In her book Bird by Bird: Some Instructions on Writing and Life, Anne Lamott says, “For some of us, books are as important as almost anything else on earth. What a miracle it is that out of these small, flat, rigid squares of paper unfolds world after world after world, worlds that sing to you, comfort and quiet or excite you. Books help us understand who we are and how we are to behave. They show us what community and friendship mean; they show us how to live and die.”

My hope is that this is what books become to you—as important as almost anything else on earth. This blog is about helping you find the miracle in these small, flat, rigid squares of paper while you are in middle school and beyond. Once you read alongside me, you are forever a member of my tribe of readers. No matter how you old you are, when you need to be reminded of the power of a good story, you will find me here, waiting to place one in your hands.

Sunday, August 19, 2012


copyright date: March 2012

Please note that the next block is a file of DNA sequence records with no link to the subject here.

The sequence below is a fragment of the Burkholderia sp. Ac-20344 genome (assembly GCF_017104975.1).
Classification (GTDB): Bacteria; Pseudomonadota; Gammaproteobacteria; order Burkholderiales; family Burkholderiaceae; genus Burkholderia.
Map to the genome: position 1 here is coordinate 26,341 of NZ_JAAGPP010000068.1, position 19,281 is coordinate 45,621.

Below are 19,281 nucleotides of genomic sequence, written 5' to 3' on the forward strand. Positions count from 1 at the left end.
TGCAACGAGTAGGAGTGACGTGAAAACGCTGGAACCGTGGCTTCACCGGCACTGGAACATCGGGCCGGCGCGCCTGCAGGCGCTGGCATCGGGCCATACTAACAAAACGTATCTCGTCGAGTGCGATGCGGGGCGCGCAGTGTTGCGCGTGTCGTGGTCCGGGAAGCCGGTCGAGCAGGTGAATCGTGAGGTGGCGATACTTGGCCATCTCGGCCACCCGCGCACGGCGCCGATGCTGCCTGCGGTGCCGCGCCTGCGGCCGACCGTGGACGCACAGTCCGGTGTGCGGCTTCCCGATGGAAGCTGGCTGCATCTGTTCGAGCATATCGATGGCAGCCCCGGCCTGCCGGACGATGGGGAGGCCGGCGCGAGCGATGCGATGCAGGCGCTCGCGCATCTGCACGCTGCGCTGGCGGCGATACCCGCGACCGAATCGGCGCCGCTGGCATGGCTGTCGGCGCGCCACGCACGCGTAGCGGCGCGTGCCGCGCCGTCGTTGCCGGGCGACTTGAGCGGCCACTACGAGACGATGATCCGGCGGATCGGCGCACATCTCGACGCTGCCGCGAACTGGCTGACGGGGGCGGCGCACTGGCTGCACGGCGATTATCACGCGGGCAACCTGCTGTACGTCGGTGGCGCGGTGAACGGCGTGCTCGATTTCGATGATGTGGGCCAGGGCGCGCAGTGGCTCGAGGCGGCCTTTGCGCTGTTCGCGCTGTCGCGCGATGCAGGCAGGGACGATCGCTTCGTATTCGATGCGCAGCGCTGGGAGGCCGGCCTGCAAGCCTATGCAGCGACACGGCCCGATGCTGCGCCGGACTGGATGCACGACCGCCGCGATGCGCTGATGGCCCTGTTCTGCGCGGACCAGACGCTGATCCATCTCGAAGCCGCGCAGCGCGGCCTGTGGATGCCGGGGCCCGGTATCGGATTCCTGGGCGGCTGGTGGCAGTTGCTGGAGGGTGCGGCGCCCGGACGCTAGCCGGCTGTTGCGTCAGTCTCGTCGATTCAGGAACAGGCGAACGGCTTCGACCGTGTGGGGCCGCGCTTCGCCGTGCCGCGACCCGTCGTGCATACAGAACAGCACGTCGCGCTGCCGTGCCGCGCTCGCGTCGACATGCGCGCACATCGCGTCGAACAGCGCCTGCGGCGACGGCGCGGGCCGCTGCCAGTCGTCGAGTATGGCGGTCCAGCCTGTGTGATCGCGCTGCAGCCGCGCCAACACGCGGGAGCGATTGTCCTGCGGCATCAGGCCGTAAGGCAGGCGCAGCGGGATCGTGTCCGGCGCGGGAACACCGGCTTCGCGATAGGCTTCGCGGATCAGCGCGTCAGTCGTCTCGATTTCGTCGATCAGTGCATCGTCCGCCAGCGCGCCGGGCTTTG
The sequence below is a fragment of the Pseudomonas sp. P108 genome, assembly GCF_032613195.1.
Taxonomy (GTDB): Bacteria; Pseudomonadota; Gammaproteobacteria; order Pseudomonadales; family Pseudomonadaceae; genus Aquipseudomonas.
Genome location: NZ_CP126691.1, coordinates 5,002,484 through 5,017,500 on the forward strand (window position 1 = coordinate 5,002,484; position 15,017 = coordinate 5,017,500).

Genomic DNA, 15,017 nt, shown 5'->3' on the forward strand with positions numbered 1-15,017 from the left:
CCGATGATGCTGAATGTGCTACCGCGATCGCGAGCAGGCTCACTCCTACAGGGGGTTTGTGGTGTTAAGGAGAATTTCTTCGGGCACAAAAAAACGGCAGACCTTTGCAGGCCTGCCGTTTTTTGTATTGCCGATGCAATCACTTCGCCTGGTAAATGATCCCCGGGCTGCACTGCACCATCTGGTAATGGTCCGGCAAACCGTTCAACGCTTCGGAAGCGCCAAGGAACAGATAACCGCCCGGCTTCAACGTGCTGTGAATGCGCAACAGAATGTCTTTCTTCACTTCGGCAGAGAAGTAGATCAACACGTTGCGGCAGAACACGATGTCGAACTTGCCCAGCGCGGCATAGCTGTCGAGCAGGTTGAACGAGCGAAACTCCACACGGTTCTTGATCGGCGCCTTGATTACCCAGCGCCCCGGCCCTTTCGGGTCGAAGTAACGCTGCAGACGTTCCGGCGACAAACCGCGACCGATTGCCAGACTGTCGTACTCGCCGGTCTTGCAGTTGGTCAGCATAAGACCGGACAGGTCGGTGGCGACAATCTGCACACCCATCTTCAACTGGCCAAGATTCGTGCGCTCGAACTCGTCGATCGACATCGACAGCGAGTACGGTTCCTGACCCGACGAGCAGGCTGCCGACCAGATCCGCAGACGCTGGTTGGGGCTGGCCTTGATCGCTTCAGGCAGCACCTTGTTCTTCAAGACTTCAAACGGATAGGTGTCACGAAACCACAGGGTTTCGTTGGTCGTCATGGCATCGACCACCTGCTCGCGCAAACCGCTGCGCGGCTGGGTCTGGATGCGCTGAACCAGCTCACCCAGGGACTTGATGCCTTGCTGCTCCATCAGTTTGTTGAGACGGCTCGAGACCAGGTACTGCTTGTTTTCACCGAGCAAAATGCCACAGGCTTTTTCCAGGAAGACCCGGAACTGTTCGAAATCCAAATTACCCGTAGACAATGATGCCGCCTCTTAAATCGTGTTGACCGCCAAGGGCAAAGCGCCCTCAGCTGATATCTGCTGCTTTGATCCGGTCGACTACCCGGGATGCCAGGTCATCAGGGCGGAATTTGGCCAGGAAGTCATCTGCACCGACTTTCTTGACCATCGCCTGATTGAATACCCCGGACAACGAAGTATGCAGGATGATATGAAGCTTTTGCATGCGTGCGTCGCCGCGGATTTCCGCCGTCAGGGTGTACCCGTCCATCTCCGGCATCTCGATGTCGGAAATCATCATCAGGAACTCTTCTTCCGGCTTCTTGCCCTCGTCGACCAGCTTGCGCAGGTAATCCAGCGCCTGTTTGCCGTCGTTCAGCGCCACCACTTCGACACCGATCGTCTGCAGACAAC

primarily marketed for: young adults (12 and up)

Despite the fact that the teacher in me sees so many lesson possibilities in Kevin C. Pyle’s graphic novel Take What You Can Carry, you should read it simply for the grace of its stories. 

The artwork is as striking as the stories it tells.  Using artwork in two different colors and styles, Pyle tells the stories of two teenage boys living years and miles apart.  And yet, he communicates the universality in their experiences. 

One boy is a Japanese American forced to move into an internment camp during WWII.  His family struggles to maintain their dignity and sense of peace under unbearable conditions.

The other is a rebellious boy with an attitude whose reckless behavior causes him to wind up in trouble with the law.  To make amends, he finds himself completing community service hours in the most unlikely place. 

I found myself reading and rereading pieces of these stories.  I am finding with graphic novels that there is always more beyond the surface story.  I wanted uncover the truth in the tales of these two boys.  Although there are two stories here, they really become one if you dig deep enough.

Take What You Can Carry tells a story I want to carry with me for a long time. 

Reading Threads:
Wonder Struck by Brian Selznick
Handbook for Boys by Walter Dean Myers
Notes from the Midnight Driver by Jordan Sonnenblick
Thin Wood Walls by David Patneaude
Farewell to Manzanar by Jeanne Wakatsuki

1 comment:

  1. This comment has been removed by a blog administrator.